## Factor Models in Statistics

*09 Nov 2017 11:02*

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Factor models are a specific kind of latent-variable model in multivariate statistics, where the latent variables and the observable variables are both continuous, and the relationship between the two is linear. The basic form is that the latent variable $F$ is a $q$-dimensional vector, the observables form a $p$-dimensional vector $X$, and the relationship is \[ X = F\mathbf{w} + \epsilon \] for a $q\times p$ matrix of "loadings" $\mathbf{w}$, and a $p$-dimensional noise vector $\epsilon$, which is assumed to be independent of, or at least uncorrelated with, the factor vector $F$, and with no correlations between the different coordinates of $\epsilon$. The covariance matrix of $\epsilon$ is thus a diagonal matrix $\mathbf{\psi}$, and the covariance of $X$ is \[ \Var{X} = \mathbf{w}^T \Var{F} \mathbf{w} + \mathbf{\psi} \]

Now, if $\Var{F}$ is anything other than the identity matrix $\mathbf{I}_q$, we can always use principal components analysis / singular value decomposition to define a new $q$-dimensional vector $G$ where $\Var{G} = \mathbf{I}_q$ and $F = G\mathbf{r}$, for a $q\times q$ matrix $\mathbf{r}$. Then, since the relationship of $F$ and $X$ is linear, we also have \[ X=G \mathbf{r} \mathbf{w} +\epsilon = G \mathbf{u} + \epsilon \]

From a purely statistical point of view, therefore, we can always take the factor variables to have unit variance and no correlations. The covariance matrix of $X$ then is $\mathbf{w}^T \mathbf{w} + \mathbf{\psi}$. Since $\mathbf{w}$ has only $q$ rows, this means that $\mathbf{w}^T \mathbf{w}$ has rank $q$, the covariance matrix is of the form often called "low rank plus noise".

Geometrically, as $F$ ranges through $\mathbb{R}^q$, the "structured" part
of $X$, $F\mathbf{w}$, traces out a $q$-dimensional linear subspace in
$\mathbb{R}^p$. Taking each row of $\mathbf{w}$ as a vector, that subspace is
the span of those vectors, and I'll abuse notation to write it
$\mathrm{span}(\mathbf{w})$. The distribution of $F\mathbf{w}$ is the
distribution of values on $\mathrm{span}(\mathbf{w})$; $\epsilon$ is the
distribution of perturbations off of $\mathrm{span}(\mathbf{w})$. The use of a
particular $F$ is the choice of a particular coordinate system on
$\mathrm{span}(\mathbf{w})$, but statistically any coordinate system is equally
good, because it won't change the distribution of $F\mathbf{w}$. In fact, for
any linear transformation of coordinates, where $F = G \mathbf{r}$, we also
have $F\mathbf{w} = G \mathbf{r}\mathbf{w}$, so if we re-define the loading
matrix to $\mathbf{r}\mathbf{w}$, we have another factor model which predicts
exactly the same distribution of observables, and $ \mathrm{span}(\mathbf{w})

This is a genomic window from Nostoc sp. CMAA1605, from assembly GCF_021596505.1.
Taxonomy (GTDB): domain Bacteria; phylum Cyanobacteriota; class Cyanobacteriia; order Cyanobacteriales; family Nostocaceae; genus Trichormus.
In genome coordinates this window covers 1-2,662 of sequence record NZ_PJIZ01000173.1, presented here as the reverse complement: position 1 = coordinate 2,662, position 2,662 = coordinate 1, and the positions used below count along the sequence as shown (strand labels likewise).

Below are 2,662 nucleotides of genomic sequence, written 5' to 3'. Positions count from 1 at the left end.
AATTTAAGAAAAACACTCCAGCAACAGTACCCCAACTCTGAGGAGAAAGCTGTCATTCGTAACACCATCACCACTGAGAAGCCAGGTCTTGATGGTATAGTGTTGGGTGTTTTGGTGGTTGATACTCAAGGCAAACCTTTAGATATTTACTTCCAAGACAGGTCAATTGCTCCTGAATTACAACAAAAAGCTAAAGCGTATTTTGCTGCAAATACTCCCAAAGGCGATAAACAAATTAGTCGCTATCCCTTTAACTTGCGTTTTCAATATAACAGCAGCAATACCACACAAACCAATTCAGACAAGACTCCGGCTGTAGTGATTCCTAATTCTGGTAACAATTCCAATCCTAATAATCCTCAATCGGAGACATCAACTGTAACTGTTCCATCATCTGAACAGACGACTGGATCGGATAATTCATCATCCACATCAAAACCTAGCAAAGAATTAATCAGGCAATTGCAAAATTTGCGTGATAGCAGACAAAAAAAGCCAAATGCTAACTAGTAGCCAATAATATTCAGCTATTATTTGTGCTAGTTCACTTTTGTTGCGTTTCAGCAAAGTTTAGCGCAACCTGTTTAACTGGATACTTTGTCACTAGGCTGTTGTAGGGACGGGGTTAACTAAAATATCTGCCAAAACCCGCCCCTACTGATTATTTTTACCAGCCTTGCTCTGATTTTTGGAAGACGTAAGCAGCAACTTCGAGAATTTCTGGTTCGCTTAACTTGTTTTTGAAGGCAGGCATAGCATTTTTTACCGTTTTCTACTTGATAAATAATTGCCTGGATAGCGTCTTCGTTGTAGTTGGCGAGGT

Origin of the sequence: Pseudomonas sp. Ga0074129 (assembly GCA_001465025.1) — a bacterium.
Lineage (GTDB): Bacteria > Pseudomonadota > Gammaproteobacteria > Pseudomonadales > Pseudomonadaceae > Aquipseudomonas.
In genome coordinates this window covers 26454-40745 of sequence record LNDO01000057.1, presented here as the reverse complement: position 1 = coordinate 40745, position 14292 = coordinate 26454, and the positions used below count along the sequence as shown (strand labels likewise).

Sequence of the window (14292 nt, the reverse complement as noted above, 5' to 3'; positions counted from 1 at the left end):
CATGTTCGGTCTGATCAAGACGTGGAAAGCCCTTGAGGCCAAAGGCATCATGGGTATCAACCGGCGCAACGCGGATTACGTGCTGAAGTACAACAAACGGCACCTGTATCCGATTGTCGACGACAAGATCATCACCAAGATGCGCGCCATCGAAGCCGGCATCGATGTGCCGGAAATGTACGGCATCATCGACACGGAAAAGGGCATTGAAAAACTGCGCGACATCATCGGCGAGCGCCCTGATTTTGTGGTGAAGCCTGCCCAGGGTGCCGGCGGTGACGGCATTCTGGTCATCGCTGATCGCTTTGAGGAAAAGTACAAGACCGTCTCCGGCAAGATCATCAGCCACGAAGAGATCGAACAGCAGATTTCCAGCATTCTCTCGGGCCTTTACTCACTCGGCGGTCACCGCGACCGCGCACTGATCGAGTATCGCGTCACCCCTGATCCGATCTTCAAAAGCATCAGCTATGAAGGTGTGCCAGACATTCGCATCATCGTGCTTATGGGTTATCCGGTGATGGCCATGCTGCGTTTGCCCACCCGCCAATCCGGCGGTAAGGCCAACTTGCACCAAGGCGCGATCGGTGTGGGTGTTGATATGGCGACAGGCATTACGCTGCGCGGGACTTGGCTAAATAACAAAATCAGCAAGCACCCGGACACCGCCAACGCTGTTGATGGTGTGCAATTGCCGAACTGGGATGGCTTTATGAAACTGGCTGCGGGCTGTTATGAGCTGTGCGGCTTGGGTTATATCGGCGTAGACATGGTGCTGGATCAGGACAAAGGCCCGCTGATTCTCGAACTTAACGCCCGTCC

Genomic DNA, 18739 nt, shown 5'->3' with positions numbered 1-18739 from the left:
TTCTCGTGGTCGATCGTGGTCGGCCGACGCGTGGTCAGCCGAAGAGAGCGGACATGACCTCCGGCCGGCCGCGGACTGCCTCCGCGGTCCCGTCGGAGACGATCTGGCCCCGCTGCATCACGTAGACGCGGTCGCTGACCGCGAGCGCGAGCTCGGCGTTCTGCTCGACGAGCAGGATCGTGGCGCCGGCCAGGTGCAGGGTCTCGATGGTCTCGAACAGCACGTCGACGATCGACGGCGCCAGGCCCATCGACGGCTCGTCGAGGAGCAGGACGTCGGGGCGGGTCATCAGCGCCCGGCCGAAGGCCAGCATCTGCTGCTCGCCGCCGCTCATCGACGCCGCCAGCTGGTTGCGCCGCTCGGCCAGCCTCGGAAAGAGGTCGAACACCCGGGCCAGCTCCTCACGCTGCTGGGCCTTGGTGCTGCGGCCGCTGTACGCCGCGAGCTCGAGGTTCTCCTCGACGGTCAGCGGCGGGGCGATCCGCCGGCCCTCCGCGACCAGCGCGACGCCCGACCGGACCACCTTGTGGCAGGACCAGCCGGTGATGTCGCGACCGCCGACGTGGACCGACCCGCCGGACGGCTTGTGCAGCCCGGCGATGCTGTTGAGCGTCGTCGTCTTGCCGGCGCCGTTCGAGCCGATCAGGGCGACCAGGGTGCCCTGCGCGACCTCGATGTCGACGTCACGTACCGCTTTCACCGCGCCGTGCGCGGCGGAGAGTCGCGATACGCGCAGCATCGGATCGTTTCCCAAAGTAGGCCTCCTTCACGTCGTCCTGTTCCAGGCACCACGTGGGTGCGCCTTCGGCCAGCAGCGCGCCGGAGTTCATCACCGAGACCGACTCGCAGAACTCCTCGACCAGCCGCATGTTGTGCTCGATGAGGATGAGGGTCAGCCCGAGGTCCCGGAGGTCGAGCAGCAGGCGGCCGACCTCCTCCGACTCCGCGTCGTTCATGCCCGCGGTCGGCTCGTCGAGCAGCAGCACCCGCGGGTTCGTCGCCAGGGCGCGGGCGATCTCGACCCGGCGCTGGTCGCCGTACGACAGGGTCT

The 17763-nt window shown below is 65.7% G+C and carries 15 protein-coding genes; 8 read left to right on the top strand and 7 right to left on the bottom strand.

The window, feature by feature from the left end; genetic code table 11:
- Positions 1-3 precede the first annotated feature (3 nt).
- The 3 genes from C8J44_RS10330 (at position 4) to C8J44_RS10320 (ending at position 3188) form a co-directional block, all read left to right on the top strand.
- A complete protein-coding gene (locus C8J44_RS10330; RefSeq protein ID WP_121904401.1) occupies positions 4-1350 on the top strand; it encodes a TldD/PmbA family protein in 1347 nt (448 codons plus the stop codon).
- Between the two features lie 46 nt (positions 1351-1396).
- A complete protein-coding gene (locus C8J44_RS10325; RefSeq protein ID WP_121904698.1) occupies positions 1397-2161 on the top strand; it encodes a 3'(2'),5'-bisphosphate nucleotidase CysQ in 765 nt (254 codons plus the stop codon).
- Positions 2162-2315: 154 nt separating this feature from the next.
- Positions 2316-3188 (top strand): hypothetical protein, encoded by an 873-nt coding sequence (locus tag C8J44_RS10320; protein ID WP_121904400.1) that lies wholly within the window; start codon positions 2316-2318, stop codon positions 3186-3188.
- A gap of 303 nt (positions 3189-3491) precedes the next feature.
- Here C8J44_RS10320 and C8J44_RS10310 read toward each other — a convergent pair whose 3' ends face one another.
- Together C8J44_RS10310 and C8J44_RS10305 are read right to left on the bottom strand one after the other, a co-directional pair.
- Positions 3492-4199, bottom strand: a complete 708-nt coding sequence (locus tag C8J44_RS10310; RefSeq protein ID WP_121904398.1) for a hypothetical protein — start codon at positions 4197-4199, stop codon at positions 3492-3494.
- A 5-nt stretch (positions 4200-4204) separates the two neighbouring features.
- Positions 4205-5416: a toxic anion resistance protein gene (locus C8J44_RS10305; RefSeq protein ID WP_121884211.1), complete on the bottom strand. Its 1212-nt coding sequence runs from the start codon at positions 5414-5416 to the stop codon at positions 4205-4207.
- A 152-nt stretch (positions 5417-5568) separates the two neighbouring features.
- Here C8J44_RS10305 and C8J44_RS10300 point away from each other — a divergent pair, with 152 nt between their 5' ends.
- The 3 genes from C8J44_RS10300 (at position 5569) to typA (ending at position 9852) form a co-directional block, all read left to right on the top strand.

= \mathrm{span}(\mathbf{r}\mathbf{w})$. (Nonlinear changes of coordinates,
e.g., from Cartesian to polar, would break the linear relationship between
the *coordinates* of $F$ and those of $X$, even though the linear
relationship between *vectors* would remain.) The
maximal identifiable parameters of
the factor model are thus the distribution of $F\mathbf{w}$ and
$\mathbf{\psi}$, *not* $\mathbf{w}$ or the distribution of $F$. (The
subspace $\mathrm{span}(\mathbf{w})$ is identified because it's implied by a
knowledge of the distribution of $F\mathbf{w}$.) Of course, we might have
reason based on some other source of knowledge to prefer one coordinate system
over another, but this cannot come from the distribution of $X$, the observable
variables. Factor models can thus be seen as an example
of manifold learning, with the special
assumption that the manifold is a linear subspace.

("Confirmatory" factor analysis does not really change that last conclusion.
It essentially tests goodness of fit of a unrestricted estimate of $\mathbf{w}$
against the fit of a restricted model where one or more entries of $\mathbf{w}$
are fixed a priori, usually to 0. But any loading matrix with those
restrictions is observationally equivalent to a matrix $\mathbf{u} =
\mathbf{r}\mathbf{w}$ where $\mathbf{r}$ is any linear coordinate change, and a
continuous infinity of those $\mathbf{u}$ will *not* have the desired
0s. Each zero in some coordinate system really imposes a one-equation
algebraic constraint on $\mathbf{w}^T \mathbf{w}$, and we're really testing
those restrictions.)

I should explain how factor analysis is related to but different from the principal components, but having just been writing about this in my lecture notes, I'll just refer to that (link below).

*Questions:* In large dimensions, how different do random covariance
matrices look from low-rank-plus-noise matrices? For every $q$-factor model
with given means and covariance matrices, there is a mixture model with $q+1$
discrete clusters and the same means and covariances; is the distinction
between them identifiable?

Notoriously, factor analysis comes out of psychology, and the attempt to "construct" general mental attributes from test scores. But I have said more than enough about that elsewhere.